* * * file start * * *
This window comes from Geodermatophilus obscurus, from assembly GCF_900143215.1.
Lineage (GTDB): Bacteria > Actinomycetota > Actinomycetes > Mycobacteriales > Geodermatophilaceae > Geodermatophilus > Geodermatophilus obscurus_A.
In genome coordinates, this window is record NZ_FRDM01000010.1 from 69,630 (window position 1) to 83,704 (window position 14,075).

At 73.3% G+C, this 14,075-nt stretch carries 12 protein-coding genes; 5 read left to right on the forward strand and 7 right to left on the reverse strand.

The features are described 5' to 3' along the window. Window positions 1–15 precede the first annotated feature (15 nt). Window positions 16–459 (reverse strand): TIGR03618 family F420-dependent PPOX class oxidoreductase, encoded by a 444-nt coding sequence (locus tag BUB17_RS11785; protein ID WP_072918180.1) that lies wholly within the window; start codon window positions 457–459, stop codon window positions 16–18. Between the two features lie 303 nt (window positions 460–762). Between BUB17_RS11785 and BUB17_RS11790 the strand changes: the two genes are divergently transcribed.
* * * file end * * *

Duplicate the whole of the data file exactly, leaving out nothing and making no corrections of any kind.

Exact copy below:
This window comes from Geodermatophilus obscurus, from assembly GCF_900143215.1.
Lineage (GTDB): Bacteria > Actinomycetota > Actinomycetes > Mycobacteriales > Geodermatophilaceae > Geodermatophilus > Geodermatophilus obscurus_A.
In genome coordinates, this window is record NZ_FRDM01000010.1 from 69,630 (window position 1) to 83,704 (window position 14,075).

At 73.3% G+C, this 14,075-nt stretch carries 12 protein-coding genes; 5 read left to right on the forward strand and 7 right to left on the reverse strand.

The features are described 5' to 3' along the window. Window positions 1–15 precede the first annotated feature (15 nt). Window positions 16–459 (reverse strand): TIGR03618 family F420-dependent PPOX class oxidoreductase, encoded by a 444-nt coding sequence (locus tag BUB17_RS11785; protein ID WP_072918180.1) that lies wholly within the window; start codon window positions 457–459, stop codon window positions 16–18. Between the two features lie 303 nt (window positions 460–762). Between BUB17_RS11785 and BUB17_RS11790 the strand changes: the two genes are divergently transcribed.